It's supposed to be about the teams -- not the conferences -- but the latest CFP rankings left certain leagues giddy and others gloomy.
(We'll get to the SEC, which continued to top the rankings, albeit now with Alabama instead of Georgia, in a bit.)
The ACC and Big Ten toasted CFP chairman Kirby Hocutt and the selection committee Tuesday night. The ACC is almost assured of a playoff spot, and the Big Ten, which many wrote off two weeks ago, is barely on the outside. The Big 12, meanwhile, can't feel overly secure about its position, while the Pac-12, as expected, should start looking ahead to next season.
Let's start with the ACC, which has enhanced its rep during the playoff era and now boasts two of the top three teams in No. 2 Clemson and No. 3 Miami. It's a bit surprising that the Hurricanes, still perfect on the season and coming off their best performance against Notre Dame, didn't leapfrog Clemson, which struggled to put away 3-5 Florida State before pulling away late.
Clemson's overall profile clearly resonates with the committee, especially its Week 2 win over now resurgent Auburn. Although victories over Virginia Tech (no longer ranked) and Louisville (never ranked) aren't as helpful, Clemson's overall schedule strength, which includes a win over No. 19 NC State, kept it ahead of Miami. But if both teams win their remaining games -- Clemson faces The Citadel and rival South Carolina; Miami has Virginia and Pitt -- it sets up a playoff play-in in the ACC championship.
Could Miami still get in as a one-loss at-large with a close defeat to Clemson? That seems possible, but the Canes shouldn't bank on it.
The SEC still seems likelier than any league to get two teams into the final top four. Although Georgia fell six spots to No. 7, it controls its own fate. Barring slip-ups against Kentucky or Georgia Tech, Kirby Smart's team has a playoff play-in opportunity in Atlanta, where it will face Alabama or a rematch with Auburn, which is up to No. 6 after its 40-17 win. Alabama and Auburn seem to have clear paths to the top four by winning out, and Alabama's rise to No. 1 increases the possibility that it cracks the top four even with a close loss at Auburn in the Iron Bowl or, most likely, to Georgia in the SEC title game following a win at Auburn. Gus Malzahn's team can't afford any missteps, but it remains far and away the most realistic two-loss playoff candidate.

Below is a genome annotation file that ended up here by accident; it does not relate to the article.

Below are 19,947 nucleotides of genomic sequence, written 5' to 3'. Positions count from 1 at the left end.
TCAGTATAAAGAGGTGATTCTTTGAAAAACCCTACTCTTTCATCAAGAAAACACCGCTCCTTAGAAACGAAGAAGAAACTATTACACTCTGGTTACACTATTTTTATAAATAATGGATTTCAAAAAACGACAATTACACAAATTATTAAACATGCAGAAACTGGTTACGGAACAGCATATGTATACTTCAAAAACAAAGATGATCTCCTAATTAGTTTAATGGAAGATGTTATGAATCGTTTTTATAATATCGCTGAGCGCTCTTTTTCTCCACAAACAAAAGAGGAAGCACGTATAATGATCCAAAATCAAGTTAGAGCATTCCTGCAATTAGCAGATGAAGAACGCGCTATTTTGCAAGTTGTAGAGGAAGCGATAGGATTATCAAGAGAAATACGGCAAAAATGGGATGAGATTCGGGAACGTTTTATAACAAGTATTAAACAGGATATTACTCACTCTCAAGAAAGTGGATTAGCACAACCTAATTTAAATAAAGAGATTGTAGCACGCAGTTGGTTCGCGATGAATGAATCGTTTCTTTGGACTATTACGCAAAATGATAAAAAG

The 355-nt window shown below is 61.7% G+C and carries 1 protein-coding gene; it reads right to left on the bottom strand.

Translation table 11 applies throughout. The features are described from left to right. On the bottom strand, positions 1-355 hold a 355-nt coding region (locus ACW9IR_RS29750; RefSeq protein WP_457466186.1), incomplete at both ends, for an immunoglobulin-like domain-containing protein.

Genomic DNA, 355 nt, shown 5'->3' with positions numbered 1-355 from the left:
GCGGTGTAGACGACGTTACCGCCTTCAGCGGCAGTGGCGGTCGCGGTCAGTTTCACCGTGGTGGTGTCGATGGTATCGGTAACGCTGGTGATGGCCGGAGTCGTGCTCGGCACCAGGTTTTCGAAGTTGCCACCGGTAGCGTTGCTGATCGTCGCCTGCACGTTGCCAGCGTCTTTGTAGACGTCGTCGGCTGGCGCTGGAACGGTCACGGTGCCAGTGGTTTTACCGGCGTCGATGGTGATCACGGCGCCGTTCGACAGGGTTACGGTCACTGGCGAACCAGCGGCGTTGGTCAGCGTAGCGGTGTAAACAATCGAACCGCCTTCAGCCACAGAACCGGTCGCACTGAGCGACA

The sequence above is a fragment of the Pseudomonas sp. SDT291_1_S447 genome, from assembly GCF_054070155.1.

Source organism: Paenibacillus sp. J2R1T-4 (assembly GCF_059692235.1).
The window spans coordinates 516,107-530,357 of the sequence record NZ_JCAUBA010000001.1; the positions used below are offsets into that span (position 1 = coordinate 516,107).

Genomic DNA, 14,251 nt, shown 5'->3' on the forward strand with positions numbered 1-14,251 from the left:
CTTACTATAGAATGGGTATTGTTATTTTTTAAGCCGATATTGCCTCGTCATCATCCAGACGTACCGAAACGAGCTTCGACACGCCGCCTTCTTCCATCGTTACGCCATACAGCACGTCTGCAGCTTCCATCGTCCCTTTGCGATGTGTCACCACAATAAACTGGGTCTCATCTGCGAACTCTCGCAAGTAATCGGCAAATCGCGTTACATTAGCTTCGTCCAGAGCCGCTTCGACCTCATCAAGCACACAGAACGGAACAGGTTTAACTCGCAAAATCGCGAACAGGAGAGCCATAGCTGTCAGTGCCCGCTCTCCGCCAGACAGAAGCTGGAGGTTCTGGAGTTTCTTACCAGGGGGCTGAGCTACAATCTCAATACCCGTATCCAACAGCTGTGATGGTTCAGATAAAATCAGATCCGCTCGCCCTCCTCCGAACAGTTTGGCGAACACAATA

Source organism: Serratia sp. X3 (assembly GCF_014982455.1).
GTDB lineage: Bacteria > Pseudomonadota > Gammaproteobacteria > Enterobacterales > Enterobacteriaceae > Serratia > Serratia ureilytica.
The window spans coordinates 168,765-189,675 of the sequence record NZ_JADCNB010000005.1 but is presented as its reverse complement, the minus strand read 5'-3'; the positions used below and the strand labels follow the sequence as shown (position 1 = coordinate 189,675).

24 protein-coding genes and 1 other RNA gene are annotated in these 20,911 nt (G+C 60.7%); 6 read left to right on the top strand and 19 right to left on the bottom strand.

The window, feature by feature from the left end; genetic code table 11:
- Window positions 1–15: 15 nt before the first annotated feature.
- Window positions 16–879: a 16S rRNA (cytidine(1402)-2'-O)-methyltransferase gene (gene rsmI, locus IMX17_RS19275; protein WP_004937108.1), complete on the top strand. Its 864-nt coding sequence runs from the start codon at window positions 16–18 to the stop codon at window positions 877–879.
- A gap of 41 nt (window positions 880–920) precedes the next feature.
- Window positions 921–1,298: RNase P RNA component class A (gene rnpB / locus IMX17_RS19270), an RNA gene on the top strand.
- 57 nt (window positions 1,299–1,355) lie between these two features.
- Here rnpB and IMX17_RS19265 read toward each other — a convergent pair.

The Big Ten is simply trying to have one entrant in the playoff for the fourth consecutive year. By rising three spots to No. 5, Wisconsin has put itself in a solid position. The Badgers host No. 24 Michigan this week and likely will face No. 9 Ohio State in the Big Ten title game. Wisconsin's win over No. 23 Northwestern, which is favored to win out and finish 9-3, will help its profile.
Ohio State amazingly is not out of this thing, despite two double-digit losses, including a historic defeat at now-unranked Iowa. Not only did the Buckeyes move up five spots after crushing Michigan State, but also the Spartans fell only five spots to No. 17, despite a 45-point defeat. Ohio State is helped by its win over Penn State, which inexplicably rose four spots to No. 10 after beating Rutgers. Look, I like Penn State, and the Lions haven't absorbed a bad loss, but what changed so much in their profile from last week? A win over 4-5 Rutgers shouldn't transform the committee's view so dramatically.
The committee soured on the Big 12 this week. Oklahoma's 38-20 win over TCU, its second consecutive signature win, resulted in an only one-spot rise. Why is Oklahoma's profile -- wins over Ohio State (road), Oklahoma State (road) and TCU (home) -- weaker than Clemson's? Does the Auburn win really resonate so much? Oklahoma even has a more excusable loss (an Iowa State team with two AP top-five wins) than Clemson's (4-6 Syracuse). The gap is a bit baffling.
TCU tumbled six spots to No. 12 after its loss in Norman, and Oklahoma State moved up just two spots after a win at Iowa State, which is no longer ranked. While Michigan entered the rankings with no quality wins, West Virginia remained out.
Oklahoma will be fine if it runs the table. The Sooners will face TCU or Oklahoma State in the league title game. But any slip-up could put the entire Big 12 on very thin ice.
The Pac-12's slim playoff hopes seemed to die Friday night at Stanford Stadium, as Washington absorbed its second loss, which resulted in a nine-spot drop to No. 18 on Tuesday night. USC seems like the league's only remaining candidate, but at No. 11, the Trojans would have to climb over so many teams to reach the top four. Washington State has wins over USC and No. 22 Stanford and still can beat Washington and USC again, but at No. 14, Mike Leach's team needs a miracle.
Speaking of miracles, Notre Dame had to avoid a second loss to keep its playoff quest going, and a no-show in South Florida resulted in a five-spot drop to No. 8. There's too much traffic for the Irish to get through, especially without a conference title to display.
UCF got a bit more respect this week, moving up three spots to No. 15. The Group of 5's spot in the New Year's Six likely will go to the winner of the AAC title game, which will likely be No. 21 Memphis against UCF or still-unranked South Florida. But don't forget about Boise State, which sneaked into the rankings at No. 25.
With Notre Dame out of the way and the Pac-12 essentially joining the Irish in the cold, that leaves four leagues, each featuring multiple candidates, competing for four spots. The Week 12 slate doesn't offer many playoff-shaping games other than Wisconsin-Michigan, as it's tune-up time in the SEC and elsewhere.
But leagues should know where they stand after Tuesday night, setting up a mad dash to the finish line on Dec. 3. Buckle up.